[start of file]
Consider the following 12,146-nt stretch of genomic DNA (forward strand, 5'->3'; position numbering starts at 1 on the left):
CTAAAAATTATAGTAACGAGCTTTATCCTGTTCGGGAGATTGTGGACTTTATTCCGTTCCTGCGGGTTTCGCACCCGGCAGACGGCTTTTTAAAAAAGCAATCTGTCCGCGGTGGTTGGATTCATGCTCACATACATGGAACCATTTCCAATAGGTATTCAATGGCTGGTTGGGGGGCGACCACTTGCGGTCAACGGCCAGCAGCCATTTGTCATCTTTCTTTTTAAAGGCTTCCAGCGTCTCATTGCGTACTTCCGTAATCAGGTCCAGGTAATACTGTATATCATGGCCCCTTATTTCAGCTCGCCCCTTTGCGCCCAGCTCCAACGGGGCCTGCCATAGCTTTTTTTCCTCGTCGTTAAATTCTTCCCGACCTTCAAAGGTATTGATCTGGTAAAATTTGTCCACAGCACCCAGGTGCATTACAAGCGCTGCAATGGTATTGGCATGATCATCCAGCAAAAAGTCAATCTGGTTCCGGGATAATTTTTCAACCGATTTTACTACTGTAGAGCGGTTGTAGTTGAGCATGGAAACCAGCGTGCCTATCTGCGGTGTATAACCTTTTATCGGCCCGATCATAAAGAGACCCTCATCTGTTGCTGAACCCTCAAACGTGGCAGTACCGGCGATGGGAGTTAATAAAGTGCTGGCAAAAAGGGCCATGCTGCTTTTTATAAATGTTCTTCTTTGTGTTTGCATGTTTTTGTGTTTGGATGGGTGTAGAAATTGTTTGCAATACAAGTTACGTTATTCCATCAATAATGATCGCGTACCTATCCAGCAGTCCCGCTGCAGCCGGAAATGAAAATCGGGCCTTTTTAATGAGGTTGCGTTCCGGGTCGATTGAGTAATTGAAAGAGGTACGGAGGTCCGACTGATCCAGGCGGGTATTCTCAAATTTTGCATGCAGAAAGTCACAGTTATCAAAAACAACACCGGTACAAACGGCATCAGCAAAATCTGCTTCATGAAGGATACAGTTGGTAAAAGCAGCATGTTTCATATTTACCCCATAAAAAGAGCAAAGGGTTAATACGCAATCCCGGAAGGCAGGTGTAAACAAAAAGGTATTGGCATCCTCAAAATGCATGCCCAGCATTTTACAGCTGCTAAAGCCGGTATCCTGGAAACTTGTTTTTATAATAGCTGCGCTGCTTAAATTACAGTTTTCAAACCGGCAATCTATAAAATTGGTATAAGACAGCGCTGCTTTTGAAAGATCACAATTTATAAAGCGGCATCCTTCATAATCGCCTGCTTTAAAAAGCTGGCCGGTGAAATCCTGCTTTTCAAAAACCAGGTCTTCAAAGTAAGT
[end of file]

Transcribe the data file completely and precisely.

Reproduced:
Consider the following 12,146-nt stretch of genomic DNA (forward strand, 5'->3'; position numbering starts at 1 on the left):
CTAAAAATTATAGTAACGAGCTTTATCCTGTTCGGGAGATTGTGGACTTTATTCCGTTCCTGCGGGTTTCGCACCCGGCAGACGGCTTTTTAAAAAAGCAATCTGTCCGCGGTGGTTGGATTCATGCTCACATACATGGAACCATTTCCAATAGGTATTCAATGGCTGGTTGGGGGGCGACCACTTGCGGTCAACGGCCAGCAGCCATTTGTCATCTTTCTTTTTAAAGGCTTCCAGCGTCTCATTGCGTACTTCCGTAATCAGGTCCAGGTAATACTGTATATCATGGCCCCTTATTTCAGCTCGCCCCTTTGCGCCCAGCTCCAACGGGGCCTGCCATAGCTTTTTTTCCTCGTCGTTAAATTCTTCCCGACCTTCAAAGGTATTGATCTGGTAAAATTTGTCCACAGCACCCAGGTGCATTACAAGCGCTGCAATGGTATTGGCATGATCATCCAGCAAAAAGTCAATCTGGTTCCGGGATAATTTTTCAACCGATTTTACTACTGTAGAGCGGTTGTAGTTGAGCATGGAAACCAGCGTGCCTATCTGCGGTGTATAACCTTTTATCGGCCCGATCATAAAGAGACCCTCATCTGTTGCTGAACCCTCAAACGTGGCAGTACCGGCGATGGGAGTTAATAAAGTGCTGGCAAAAAGGGCCATGCTGCTTTTTATAAATGTTCTTCTTTGTGTTTGCATGTTTTTGTGTTTGGATGGGTGTAGAAATTGTTTGCAATACAAGTTACGTTATTCCATCAATAATGATCGCGTACCTATCCAGCAGTCCCGCTGCAGCCGGAAATGAAAATCGGGCCTTTTTAATGAGGTTGCGTTCCGGGTCGATTGAGTAATTGAAAGAGGTACGGAGGTCCGACTGATCCAGGCGGGTATTCTCAAATTTTGCATGCAGAAAGTCACAGTTATCAAAAACAACACCGGTACAAACGGCATCAGCAAAATCTGCTTCATGAAGGATACAGTTGGTAAAAGCAGCATGTTTCATATTTACCCCATAAAAAGAGCAAAGGGTTAATACGCAATCCCGGAAGGCAGGTGTAAACAAAAAGGTATTGGCATCCTCAAAATGCATGCCCAGCATTTTACAGCTGCTAAAGCCGGTATCCTGGAAACTTGTTTTTATAATAGCTGCGCTGCTTAAATTACAGTTTTCAAACCGGCAATCTATAAAATTGGTATAAGACAGCGCTGCTTTTGAAAGATCACAATTTATAAAGCGGCATCCTTCATAATCGCCTGCTTTAAAAAGCTGGCCGGTGAAATCCTGCTTTTCAAAAACCAGGTCTTCAAAGTAAGT